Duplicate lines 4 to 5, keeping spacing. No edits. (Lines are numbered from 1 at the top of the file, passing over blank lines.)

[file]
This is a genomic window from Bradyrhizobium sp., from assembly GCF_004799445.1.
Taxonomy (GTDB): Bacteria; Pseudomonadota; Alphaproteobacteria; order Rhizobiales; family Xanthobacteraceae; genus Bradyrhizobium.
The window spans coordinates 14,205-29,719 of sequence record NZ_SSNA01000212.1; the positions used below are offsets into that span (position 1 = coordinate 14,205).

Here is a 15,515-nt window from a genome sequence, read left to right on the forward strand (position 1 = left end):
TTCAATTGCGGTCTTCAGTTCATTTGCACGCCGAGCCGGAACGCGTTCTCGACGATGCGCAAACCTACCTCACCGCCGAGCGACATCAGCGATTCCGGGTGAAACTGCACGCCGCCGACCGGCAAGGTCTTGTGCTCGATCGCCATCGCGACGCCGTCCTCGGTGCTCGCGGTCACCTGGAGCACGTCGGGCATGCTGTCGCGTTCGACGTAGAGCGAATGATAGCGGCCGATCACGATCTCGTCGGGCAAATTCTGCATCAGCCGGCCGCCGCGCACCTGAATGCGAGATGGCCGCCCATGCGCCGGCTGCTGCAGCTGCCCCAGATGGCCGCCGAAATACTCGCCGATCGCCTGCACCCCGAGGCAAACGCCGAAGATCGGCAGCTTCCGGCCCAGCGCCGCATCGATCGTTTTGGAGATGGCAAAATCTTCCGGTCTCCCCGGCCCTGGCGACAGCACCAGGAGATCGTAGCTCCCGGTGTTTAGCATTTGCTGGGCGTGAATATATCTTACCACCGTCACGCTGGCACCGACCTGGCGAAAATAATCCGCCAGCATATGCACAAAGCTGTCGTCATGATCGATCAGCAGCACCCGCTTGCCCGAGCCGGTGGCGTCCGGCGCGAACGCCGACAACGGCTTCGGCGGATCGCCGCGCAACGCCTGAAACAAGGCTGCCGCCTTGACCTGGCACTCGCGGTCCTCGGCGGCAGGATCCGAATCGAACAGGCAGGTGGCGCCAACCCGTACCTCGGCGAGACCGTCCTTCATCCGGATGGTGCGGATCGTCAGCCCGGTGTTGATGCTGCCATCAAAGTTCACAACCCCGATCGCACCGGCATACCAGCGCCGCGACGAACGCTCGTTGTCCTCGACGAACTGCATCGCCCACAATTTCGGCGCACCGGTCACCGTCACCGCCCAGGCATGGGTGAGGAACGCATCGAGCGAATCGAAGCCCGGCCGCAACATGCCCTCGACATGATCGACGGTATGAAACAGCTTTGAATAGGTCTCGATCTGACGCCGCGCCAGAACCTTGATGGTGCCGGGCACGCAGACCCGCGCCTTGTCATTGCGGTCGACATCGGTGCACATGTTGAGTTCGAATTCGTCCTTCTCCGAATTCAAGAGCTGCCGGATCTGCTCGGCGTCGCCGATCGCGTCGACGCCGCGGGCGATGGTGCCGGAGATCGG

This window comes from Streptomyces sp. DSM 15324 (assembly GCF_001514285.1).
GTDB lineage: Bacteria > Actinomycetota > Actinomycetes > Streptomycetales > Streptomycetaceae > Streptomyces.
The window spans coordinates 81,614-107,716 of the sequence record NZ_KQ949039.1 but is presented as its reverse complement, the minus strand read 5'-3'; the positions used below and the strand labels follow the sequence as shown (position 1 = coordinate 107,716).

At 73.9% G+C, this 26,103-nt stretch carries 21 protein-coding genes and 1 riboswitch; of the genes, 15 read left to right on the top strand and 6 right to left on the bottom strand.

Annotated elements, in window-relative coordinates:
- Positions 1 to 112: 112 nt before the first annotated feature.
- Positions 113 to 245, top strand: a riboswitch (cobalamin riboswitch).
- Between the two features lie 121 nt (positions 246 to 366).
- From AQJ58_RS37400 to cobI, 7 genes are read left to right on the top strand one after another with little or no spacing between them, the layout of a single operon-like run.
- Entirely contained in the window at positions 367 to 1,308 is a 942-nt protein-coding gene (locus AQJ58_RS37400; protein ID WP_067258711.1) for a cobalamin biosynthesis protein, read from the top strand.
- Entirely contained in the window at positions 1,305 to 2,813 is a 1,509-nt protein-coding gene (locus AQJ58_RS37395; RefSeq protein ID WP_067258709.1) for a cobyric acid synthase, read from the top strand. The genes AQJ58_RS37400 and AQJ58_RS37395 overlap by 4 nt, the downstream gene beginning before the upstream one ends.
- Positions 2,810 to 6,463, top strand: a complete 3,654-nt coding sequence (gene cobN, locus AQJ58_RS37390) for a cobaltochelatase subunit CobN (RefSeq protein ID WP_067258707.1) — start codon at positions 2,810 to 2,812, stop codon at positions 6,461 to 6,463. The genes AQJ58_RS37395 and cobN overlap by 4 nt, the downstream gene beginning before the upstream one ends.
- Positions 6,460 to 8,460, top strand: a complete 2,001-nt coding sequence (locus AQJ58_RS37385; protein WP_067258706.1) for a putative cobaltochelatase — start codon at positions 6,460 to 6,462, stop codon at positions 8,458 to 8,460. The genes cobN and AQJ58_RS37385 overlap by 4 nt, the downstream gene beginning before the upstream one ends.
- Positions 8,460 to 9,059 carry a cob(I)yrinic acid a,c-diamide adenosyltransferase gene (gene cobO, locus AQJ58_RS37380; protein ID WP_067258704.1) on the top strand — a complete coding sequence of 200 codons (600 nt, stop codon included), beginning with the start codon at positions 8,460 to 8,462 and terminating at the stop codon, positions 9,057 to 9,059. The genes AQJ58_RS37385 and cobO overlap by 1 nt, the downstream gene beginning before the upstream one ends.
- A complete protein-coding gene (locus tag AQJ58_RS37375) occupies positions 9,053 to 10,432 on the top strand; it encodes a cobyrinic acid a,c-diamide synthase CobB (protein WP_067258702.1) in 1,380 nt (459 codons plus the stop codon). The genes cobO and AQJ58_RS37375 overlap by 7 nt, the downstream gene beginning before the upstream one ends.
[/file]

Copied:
Here is a 15,515-nt window from a genome sequence, read left to right on the forward strand (position 1 = left end):
TTCAATTGCGGTCTTCAGTTCATTTGCACGCCGAGCCGGAACGCGTTCTCGACGATGCGCAAACCTACCTCACCGCCGAGCGACATCAGCGATTCCGGGTGAAACTGCACGCCGCCGACCGGCAAGGTCTTGTGCTCGATCGCCATCGCGACGCCGTCCTCGGTGCTCGCGGTCACCTGGAGCACGTCGGGCATGCTGTCGCGTTCGACGTAGAGCGAATGATAGCGGCCGATCACGATCTCGTCGGGCAAATTCTGCATCAGCCGGCCGCCGCGCACCTGAATGCGAGATGGCCGCCCATGCGCCGGCTGCTGCAGCTGCCCCAGATGGCCGCCGAAATACTCGCCGATCGCCTGCACCCCGAGGCAAACGCCGAAGATCGGCAGCTTCCGGCCCAGCGCCGCATCGATCGTTTTGGAGATGGCAAAATCTTCCGGTCTCCCCGGCCCTGGCGACAGCACCAGGAGATCGTAGCTCCCGGTGTTTAGCATTTGCTGGGCGTGAATATATCTTACCACCGTCACGCTGGCACCGACCTGGCGAAAATAATCCGCCAGCATATGCACAAAGCTGTCGTCATGATCGATCAGCAGCACCCGCTTGCCCGAGCCGGTGGCGTCCGGCGCGAACGCCGACAACGGCTTCGGCGGATCGCCGCGCAACGCCTGAAACAAGGCTGCCGCCTTGACCTGGCACTCGCGGTCCTCGGCGGCAGGATCCGAATCGAACAGGCAGGTGGCGCCAACCCGTACCTCGGCGAGACCGTCCTTCATCCGGATGGTGCGGATCGTCAGCCCGGTGTTGATGCTGCCATCAAAGTTCACAACCCCGATCGCACCGGCATACCAGCGCCGCGACGAACGCTCGTTGTCCTCGACGAACTGCATCGCCCACAATTTCGGCGCACCGGTCACCGTCACCGCCCAGGCATGGGTGAGGAACGCATCGAGCGAATCGAAGCCCGGCCGCAACATGCCCTCGACATGATCGACGGTATGAAACAGCTTTGAATAGGTCTCGATCTGACGCCGCGCCAGAACCTTGATGGTGCCGGGCACGCAGACCCGCGCCTTGTCATTGCGGTCGACATCGGTGCACATGTTGAGTTCGAATTCGTCCTTCTCCGAATTCAAGAGCTGCCGGATCTGCTCGGCGTCGCCGATCGCGTCGACGCCGCGGGCGATGGTGCCGGAGATCGG